Crowds tonight celebrate the vote-outcome in Bucharest's University Square
Today's voting for the next President of Romania has reportedly set a record for the turnout -- over 62% of those eligible and living inside the country were able to cast ballots by 9pm local time when polls closed, according to television news reports, and nearly a half-million Romanians living abroad had already voted as well.
The initial exit-polls had showed a race dubbed "too close to call," but by midnight the gap had widened and Prime Minister Victor Ponta had conceded defeat: I have congratulated Klaus Iohannis," Ponta wrote on his Facebook page.
In the prosperous county of Ilfov surrounding the capital city of Bucharest, the voter turnout was reportedly already more than 73% when two hours of voting were still remaining, while in less affluent rural areas the turnout was 61% at that hour.
The vote for Iohannis among Romanians who live outside the country was reported to be over 83%.
Victor Ponta had been expected to win after his comfortable lead in the first round of voting two weeks ago, but TV-news reported that almost one-third of voters had changed their mind in just the past week about whom to vote for, and commentators speculated that the vote-fiasco in the primary election had diminished citizens' regard for the competence of Ponta's cabinet ministers.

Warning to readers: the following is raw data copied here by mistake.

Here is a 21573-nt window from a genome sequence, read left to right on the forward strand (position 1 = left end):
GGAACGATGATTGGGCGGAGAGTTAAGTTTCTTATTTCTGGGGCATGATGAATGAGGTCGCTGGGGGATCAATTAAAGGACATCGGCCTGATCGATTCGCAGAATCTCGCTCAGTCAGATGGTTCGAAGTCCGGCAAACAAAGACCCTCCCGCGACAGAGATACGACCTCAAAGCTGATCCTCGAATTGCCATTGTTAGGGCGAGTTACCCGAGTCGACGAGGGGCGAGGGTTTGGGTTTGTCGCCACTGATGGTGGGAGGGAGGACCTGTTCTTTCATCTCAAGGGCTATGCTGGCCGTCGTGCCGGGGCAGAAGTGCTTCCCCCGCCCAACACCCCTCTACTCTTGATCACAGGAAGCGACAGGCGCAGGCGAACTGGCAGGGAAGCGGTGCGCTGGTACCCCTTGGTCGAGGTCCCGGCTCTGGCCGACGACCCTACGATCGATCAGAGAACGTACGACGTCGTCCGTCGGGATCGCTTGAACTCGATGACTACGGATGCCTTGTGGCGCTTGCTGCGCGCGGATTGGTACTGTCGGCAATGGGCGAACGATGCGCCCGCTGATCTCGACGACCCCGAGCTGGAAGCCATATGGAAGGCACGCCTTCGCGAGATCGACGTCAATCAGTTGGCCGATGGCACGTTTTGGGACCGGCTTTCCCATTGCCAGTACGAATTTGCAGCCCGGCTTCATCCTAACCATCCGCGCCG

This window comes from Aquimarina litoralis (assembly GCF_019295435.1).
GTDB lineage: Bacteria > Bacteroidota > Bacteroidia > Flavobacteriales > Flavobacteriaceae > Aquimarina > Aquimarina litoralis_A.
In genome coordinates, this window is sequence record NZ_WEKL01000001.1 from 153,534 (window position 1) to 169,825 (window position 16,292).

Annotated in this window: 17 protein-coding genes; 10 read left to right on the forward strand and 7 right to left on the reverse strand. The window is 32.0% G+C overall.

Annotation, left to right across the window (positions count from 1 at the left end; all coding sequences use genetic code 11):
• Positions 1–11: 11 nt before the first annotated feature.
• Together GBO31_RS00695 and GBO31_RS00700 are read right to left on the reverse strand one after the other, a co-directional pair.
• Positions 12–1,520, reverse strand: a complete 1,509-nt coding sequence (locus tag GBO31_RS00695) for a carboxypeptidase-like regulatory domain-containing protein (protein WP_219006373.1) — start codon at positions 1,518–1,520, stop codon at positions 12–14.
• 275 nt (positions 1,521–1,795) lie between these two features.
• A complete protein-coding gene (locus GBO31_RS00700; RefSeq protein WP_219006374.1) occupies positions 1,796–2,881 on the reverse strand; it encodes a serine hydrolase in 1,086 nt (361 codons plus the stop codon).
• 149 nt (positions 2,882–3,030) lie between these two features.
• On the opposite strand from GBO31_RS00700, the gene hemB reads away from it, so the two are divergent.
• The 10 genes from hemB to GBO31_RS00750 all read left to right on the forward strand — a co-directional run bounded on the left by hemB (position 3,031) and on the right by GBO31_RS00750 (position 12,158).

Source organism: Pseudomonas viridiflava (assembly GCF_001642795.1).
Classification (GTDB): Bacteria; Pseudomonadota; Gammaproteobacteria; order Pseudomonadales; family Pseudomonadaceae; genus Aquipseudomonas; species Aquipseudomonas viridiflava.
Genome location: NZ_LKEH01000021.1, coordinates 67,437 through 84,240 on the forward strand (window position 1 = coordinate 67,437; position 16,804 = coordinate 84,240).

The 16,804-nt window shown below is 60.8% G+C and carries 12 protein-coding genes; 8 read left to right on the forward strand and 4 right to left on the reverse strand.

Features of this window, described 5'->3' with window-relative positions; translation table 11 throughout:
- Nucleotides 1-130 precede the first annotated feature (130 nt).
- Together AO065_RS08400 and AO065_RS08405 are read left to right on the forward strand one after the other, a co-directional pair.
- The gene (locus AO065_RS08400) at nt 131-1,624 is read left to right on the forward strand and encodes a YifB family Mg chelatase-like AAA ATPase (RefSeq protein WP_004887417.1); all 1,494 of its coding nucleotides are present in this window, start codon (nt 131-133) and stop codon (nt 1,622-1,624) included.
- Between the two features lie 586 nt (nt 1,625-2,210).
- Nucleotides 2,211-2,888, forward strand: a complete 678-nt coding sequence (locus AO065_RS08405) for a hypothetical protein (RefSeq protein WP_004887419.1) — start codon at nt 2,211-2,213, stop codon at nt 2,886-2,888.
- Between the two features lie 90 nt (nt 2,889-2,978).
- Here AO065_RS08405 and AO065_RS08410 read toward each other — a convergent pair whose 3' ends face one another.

In an unusual move, the Minister of Education had suspended Friday's and Monday's classes at the state universities so students could travel to their home towns to vote without missing any lectures, in the hope that past overcrowding at those universitys' campus polling stations would be avoided.
University political science student Cristi Popescu urges his peers to vote
Students' organizations across the country had mounted an unprecedented social media campaign on Facebook and elsewhere to urge young people over age 18 to exercise their right to vote. "If you don't vote, you don't count!" was their slogan, and that seems to have worked. :-)
Klaus Iohannis spoke to a press-conference as soon as polls closed, but before the vote results were clear, to thank ALL of Romania's voters for their truly impressive exercise in democracy.
Victor Ponta likewise addressed reporters who gathered outside his polling station, waiting until he and his wife had cast their ballots.
"What is the first thing you will do if you lose," yelled one reporter, who was speaking in English. "I will work for my Country," was Ponta's prompt reply.
16 NOV 2014